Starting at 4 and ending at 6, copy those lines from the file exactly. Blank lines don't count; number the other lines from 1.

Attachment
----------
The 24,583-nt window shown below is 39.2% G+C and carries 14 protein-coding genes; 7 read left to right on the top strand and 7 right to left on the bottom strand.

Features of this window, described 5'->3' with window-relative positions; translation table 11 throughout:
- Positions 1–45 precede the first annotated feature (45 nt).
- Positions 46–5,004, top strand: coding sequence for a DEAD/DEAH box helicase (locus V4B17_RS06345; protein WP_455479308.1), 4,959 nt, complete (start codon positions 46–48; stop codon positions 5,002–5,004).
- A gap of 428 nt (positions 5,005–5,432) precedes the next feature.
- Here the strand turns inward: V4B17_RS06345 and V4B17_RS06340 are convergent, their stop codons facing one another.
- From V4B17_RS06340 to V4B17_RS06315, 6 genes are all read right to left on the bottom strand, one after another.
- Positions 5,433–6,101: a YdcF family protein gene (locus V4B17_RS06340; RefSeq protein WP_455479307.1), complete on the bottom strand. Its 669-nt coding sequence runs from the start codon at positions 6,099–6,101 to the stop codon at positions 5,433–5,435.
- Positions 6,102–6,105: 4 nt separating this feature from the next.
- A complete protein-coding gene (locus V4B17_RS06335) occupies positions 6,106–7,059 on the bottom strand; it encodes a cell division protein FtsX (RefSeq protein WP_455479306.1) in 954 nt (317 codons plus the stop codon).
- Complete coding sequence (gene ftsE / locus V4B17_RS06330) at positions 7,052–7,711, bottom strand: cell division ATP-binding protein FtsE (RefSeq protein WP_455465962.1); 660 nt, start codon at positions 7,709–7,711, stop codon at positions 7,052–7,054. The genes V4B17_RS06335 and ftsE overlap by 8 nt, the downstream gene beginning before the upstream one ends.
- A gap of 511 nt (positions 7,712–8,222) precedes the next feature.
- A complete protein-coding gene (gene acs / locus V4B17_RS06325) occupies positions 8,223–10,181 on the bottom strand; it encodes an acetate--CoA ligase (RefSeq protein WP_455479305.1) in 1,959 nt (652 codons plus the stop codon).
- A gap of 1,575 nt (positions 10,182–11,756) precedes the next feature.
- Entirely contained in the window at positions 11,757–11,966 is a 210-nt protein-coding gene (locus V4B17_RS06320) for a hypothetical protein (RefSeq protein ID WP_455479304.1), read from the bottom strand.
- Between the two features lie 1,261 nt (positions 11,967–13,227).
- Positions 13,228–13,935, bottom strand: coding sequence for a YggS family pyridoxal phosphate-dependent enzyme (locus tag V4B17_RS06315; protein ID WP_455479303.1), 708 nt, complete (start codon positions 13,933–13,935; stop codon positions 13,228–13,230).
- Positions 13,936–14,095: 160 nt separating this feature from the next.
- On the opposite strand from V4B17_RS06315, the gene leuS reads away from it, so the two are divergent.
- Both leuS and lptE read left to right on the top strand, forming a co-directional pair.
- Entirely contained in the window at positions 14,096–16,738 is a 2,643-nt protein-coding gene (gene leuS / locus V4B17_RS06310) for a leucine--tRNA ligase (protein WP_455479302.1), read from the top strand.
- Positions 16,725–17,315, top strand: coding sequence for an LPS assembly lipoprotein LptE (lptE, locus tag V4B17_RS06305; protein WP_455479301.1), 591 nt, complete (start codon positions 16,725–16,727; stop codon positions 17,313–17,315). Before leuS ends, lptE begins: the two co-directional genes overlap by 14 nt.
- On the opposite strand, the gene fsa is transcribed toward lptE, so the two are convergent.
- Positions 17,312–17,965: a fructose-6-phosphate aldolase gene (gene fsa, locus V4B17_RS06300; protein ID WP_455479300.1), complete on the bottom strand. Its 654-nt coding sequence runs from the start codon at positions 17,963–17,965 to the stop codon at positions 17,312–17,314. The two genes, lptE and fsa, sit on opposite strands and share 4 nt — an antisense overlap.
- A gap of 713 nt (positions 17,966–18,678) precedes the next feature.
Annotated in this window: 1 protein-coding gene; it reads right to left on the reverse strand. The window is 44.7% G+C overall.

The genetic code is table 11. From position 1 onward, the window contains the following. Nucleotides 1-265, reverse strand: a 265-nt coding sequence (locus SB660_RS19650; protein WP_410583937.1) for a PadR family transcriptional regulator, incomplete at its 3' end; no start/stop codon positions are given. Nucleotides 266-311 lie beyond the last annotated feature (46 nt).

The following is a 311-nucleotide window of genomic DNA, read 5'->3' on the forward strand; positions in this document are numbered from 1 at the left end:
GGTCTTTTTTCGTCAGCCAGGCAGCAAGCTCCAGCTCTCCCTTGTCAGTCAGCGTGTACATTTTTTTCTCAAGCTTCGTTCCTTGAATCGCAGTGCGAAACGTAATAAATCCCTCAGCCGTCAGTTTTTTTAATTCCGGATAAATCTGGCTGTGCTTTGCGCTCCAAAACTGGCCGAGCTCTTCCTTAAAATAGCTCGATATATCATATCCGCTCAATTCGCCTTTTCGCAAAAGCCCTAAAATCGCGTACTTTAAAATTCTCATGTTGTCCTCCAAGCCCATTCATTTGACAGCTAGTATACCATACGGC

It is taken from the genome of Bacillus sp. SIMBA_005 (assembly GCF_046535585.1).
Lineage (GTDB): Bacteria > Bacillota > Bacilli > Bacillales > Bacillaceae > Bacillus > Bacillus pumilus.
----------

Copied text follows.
- Positions 46–5,004, top strand: coding sequence for a DEAD/DEAH box helicase (locus V4B17_RS06345; protein WP_455479308.1), 4,959 nt, complete (start codon positions 46–48; stop codon positions 5,002–5,004).
- A gap of 428 nt (positions 5,005–5,432) precedes the next feature.
- Here the strand turns inward: V4B17_RS06345 and V4B17_RS06340 are convergent, their stop codons facing one another.